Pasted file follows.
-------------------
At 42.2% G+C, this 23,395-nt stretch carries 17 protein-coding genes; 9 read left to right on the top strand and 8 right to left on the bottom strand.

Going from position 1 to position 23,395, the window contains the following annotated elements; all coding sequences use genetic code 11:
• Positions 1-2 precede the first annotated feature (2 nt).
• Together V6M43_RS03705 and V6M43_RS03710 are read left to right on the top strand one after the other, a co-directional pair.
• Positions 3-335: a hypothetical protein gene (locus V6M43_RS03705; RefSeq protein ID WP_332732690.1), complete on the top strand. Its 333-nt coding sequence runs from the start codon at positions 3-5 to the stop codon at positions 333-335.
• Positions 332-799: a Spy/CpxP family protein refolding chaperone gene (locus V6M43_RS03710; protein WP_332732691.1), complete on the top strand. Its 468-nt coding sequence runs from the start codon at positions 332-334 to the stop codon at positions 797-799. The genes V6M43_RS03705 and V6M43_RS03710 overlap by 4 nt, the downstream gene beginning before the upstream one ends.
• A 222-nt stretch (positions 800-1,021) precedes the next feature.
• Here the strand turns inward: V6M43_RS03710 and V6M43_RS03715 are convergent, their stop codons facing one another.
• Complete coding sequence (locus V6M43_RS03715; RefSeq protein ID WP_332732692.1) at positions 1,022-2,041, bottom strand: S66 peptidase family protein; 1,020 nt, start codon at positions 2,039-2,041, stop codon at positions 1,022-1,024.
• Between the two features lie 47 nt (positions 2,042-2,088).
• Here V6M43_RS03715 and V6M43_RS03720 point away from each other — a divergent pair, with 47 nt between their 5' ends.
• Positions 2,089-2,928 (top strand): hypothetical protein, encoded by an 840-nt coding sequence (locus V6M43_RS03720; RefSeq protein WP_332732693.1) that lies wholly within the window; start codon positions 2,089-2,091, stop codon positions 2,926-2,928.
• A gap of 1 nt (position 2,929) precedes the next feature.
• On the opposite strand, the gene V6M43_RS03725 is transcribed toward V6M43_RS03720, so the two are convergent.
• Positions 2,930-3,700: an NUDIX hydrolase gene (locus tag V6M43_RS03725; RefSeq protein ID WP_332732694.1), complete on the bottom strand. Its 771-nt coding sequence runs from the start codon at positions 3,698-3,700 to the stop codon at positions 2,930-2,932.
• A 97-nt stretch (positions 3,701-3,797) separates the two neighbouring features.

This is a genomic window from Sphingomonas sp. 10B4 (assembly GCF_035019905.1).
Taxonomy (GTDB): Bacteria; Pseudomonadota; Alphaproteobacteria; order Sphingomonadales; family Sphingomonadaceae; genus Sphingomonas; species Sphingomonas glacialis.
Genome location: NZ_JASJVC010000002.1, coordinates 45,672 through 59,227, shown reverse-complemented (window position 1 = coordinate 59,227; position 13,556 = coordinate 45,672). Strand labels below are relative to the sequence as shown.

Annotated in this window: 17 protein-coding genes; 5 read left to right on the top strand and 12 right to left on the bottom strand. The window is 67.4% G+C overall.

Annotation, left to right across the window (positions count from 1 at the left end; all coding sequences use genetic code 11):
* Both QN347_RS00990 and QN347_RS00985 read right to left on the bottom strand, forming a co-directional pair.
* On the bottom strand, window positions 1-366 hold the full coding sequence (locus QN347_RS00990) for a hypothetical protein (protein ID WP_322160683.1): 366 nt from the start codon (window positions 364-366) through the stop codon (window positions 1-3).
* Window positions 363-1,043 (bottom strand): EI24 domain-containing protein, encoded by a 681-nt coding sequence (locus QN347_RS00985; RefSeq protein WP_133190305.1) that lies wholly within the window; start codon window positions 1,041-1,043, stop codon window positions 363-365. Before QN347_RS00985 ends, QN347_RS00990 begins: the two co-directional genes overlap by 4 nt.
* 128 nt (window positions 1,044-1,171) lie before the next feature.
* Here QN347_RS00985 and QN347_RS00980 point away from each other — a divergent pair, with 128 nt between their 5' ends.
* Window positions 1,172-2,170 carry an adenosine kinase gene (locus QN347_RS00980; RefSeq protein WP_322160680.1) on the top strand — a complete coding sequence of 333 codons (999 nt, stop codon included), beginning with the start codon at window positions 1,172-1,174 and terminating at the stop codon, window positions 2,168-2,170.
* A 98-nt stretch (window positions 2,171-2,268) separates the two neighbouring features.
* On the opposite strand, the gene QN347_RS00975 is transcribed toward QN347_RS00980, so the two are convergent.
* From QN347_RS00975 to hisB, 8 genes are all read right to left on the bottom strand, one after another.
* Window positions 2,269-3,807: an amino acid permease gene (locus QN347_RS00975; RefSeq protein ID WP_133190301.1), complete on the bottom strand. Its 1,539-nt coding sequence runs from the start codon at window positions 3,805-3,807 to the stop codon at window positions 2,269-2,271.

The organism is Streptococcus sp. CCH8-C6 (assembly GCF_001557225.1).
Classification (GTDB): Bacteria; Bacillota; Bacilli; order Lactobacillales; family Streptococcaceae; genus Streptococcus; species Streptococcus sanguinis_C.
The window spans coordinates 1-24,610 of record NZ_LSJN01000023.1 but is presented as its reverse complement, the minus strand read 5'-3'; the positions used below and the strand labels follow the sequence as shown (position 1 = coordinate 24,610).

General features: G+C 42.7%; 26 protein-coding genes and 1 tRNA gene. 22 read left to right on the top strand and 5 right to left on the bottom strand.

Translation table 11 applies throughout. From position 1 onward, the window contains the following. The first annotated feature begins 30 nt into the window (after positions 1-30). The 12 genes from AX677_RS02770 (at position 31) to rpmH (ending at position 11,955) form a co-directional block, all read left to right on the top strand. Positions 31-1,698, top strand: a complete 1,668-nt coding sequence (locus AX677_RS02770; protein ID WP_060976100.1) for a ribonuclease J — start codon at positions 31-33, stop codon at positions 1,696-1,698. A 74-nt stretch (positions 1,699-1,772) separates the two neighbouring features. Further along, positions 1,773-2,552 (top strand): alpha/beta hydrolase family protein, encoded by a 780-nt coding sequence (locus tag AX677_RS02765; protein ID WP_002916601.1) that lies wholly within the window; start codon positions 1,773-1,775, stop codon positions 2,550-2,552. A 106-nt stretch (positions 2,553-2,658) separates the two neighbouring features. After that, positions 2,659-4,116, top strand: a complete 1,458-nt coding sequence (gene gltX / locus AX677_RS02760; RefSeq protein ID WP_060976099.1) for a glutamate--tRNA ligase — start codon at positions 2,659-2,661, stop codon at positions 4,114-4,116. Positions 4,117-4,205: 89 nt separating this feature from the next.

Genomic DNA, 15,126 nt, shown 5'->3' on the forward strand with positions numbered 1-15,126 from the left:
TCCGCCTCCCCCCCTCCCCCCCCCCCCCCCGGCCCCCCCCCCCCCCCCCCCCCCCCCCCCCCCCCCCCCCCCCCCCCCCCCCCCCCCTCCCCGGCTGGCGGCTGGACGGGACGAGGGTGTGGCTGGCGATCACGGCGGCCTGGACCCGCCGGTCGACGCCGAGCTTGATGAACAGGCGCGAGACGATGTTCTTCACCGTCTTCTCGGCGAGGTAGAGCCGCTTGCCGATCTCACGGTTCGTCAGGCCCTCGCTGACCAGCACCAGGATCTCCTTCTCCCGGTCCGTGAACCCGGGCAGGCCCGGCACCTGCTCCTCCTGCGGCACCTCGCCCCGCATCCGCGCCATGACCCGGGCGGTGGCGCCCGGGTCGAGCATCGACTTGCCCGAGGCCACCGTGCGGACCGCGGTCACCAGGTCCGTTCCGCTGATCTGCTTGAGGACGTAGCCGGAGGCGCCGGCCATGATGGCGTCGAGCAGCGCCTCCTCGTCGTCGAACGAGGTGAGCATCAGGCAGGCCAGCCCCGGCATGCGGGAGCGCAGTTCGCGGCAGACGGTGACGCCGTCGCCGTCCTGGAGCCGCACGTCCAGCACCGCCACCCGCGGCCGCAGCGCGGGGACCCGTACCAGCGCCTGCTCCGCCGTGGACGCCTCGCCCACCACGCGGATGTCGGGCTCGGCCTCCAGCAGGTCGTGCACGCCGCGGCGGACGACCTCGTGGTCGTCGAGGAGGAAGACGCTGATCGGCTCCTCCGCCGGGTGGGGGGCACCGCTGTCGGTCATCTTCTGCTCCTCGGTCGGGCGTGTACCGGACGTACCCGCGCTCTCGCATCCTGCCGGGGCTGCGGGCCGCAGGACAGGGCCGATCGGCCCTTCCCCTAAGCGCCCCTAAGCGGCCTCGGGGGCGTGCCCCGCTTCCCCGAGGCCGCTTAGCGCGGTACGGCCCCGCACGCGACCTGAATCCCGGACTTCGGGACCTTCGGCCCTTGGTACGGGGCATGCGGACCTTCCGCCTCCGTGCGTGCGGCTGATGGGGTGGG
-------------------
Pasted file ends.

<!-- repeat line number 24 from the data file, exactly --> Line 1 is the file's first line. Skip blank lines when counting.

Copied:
* Window positions 363-1,043 (bottom strand): EI24 domain-containing protein, encoded by a 681-nt coding sequence (locus QN347_RS00985; RefSeq protein WP_133190305.1) that lies wholly within the window; start codon window positions 1,041-1,043, stop codon window positions 363-365. Before QN347_RS00985 ends, QN347_RS00990 begins: the two co-directional genes overlap by 4 nt.